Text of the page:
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The island of Mandø, 10km (6 1/4 miles) off the coast of Jutland southwest of Ribe, is one of the most tranquil island hideaways in Denmark. Surrounded by the Wadden Sea, it has remained almost untouched by tourism, partly because of the awkwardness involved in getting here. Other than privately owned watercraft, the only way to reach the island is via a bumpy stone-and-gravel drive (the Låningsvejen) that's completely submerged during high tide, usually twice a day.

Under normal conditions, and whenever seas aren't particularly rough, access is possible some 15 to 18 hours during every 24-hour period in summertime. The island itself is a low-lying marshland that's protected from erosion by a man-made dike that surrounds it. Massive sandbanks and dunes that are infertile, uninhabited, and completely surrounded by water during high tides, and that change their size and locations after storms, also protect the island.

To reach Mandø from Ribe, drive 10km (6 1/4 miles) southwest of town to the coastal hamlet of Vester Vedsted, which marks the beginning of the Låningsvejen. The distance from Vester Vedsted to Mandø is 11km (6 3/4 miles), of which 5.5km (3 1/2 miles) are submerged by the high tides of the Wadden Sea. If you respect the clearly posted safety notices and the schedule of tides, a conventional car can make the trip out to Mandø without incident. You can also get there as a passenger in the Mandø Bussen (Mandø Bus), a heavy-duty tractor-bus that's equipped with large-tread tires. It departs from the parking lot just to the west of Vester Vedsted at least twice a day May to September, charging DKK60 ($10/£6) per passenger. Except under optimum circumstances, it doesn't run at all from October to April. For information about departure times, call either the tourist office in Ribe or the Mandø Bussen at tel. 75-44-51-07.

The first recorded mention of Mandø appeared in 1231, when it was claimed in its entirety by the Danish monarch. In 1741, the inhabitants purchased the island from the king at auction. Then, and throughout the rest of the 18th and 19th centuries, the island's men were involved with shipping while the women took care of the farms. In 1890, the island's population was 262; today, the island has a year-round population of only 70.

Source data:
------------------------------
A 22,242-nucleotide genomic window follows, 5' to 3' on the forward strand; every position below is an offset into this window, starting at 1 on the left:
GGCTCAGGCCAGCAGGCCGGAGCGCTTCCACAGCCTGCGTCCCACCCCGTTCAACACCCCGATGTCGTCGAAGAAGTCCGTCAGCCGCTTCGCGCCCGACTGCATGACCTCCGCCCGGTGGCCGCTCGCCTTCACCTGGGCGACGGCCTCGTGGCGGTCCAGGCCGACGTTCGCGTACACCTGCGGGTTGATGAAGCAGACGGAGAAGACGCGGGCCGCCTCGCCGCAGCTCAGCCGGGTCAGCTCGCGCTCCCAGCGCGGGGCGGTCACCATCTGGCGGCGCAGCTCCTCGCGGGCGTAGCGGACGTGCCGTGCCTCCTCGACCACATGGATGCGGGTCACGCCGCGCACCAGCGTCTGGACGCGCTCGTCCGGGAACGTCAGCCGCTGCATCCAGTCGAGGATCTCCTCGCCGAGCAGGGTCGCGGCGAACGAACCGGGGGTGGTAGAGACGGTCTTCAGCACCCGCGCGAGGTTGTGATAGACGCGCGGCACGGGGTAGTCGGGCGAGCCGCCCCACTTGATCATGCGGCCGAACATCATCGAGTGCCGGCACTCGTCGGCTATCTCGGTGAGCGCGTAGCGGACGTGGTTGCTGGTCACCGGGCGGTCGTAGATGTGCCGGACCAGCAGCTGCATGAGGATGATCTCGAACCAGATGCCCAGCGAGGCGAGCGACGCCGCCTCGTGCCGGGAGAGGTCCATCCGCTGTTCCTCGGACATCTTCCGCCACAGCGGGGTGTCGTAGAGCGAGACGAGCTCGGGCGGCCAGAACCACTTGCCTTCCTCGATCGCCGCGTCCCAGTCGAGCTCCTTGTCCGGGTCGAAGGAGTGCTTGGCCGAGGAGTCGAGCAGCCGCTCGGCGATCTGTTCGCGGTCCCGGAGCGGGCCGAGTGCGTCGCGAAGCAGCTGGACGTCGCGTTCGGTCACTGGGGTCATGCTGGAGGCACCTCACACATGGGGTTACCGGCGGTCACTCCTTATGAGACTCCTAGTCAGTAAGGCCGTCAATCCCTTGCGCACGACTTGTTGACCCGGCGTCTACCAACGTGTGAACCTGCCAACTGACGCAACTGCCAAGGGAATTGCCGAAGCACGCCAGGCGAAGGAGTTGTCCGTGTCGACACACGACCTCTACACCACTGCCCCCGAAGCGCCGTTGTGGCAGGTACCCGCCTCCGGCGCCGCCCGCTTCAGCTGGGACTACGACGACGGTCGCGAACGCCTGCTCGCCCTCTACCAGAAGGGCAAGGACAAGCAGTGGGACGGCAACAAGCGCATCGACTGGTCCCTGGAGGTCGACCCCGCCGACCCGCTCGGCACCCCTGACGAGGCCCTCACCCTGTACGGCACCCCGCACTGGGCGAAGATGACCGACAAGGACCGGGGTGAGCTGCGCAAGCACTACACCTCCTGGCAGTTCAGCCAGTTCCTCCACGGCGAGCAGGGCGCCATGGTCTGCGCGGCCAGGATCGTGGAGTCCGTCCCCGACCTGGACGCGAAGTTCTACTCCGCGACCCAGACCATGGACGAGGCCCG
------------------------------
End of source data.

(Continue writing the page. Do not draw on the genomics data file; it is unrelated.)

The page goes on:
A few meters from where the bus stops in Mandø village stands Mandøhuset (tel. 75-42-60-52), an old skipper's home, now a lackluster museum of local artifacts. Entrance is DKK15 ($2.60/£1.50) adults and DKK5 (85¢/50p) children, and visits are possible Monday to Friday 10am to 4pm.

To the south stands Mandø Kirke (tel. 75-44-51-80), dating from 1639. The entrance costs DKK30 ($5.10/£3), but you have to call ahead to have the church opened. An old mill, built in 1860, can be seen in the northern part of the village.

Birders flock here to see thousands of breeding pairs, including eider ducks, sandpipers, and oystercatchers.

The tidal flats on the island are neither land nor sea. One moment they are dry, but for 6 hours a day they are covered by vast quantities of water. These flats are spawning grounds for several species of edible fish, including plaice and cod. It is estimated that every year 10 to 12 million birds fly over these tidal flats. These flats are Denmark's largest nature reserve. For those who like bird-watching, the spring and autumn migration periods are the best times to visit.

If you look anywhere to the southwest of Mandø, you'll get a view of what's sometimes referred to as Denmark's largest desert, an uninhabited expanse of sand dunes surrounded like an island by tidal flats that are submerged during high tides and storms. With borders and prieler (channels) whose positions are constantly changing because of storm and wave actions, the dunes and sand deposits are known as Koresand. Although a visit in winter is not advisable, during calm seas in summer, the site attracts ecologists and bird-watchers as part of twice-per-week half-day tours that are arranged by the same entrepreneurs who manage the above-mentioned Mandø Bussen (tel. 75-44-51-07 for reservations and departure times).

Tours depart from and return to Mandø in open trailers drawn by tractors that resemble the Mandø Bussen. En route, you'll pass some of the largest seal colonies in the Baltic. (These are most active during Aug.) You'll also be able to see the island of Rømø to the south and the island of Fanø to the northwest. There's usually a chance to search for amber on the beaches of Koresand, depending on the waves and the weather. The whole experience covers about 25km (16 miles) and takes about 2 hours, and the cost of the excursion is DKK80 ($14/£8) adults and DKK60 ($10/£6) children 11 and under.

Note: This information was accurate when it was published, but can change without notice. Please be sure to confirm all rates and details directly with the companies in question before planning your trip.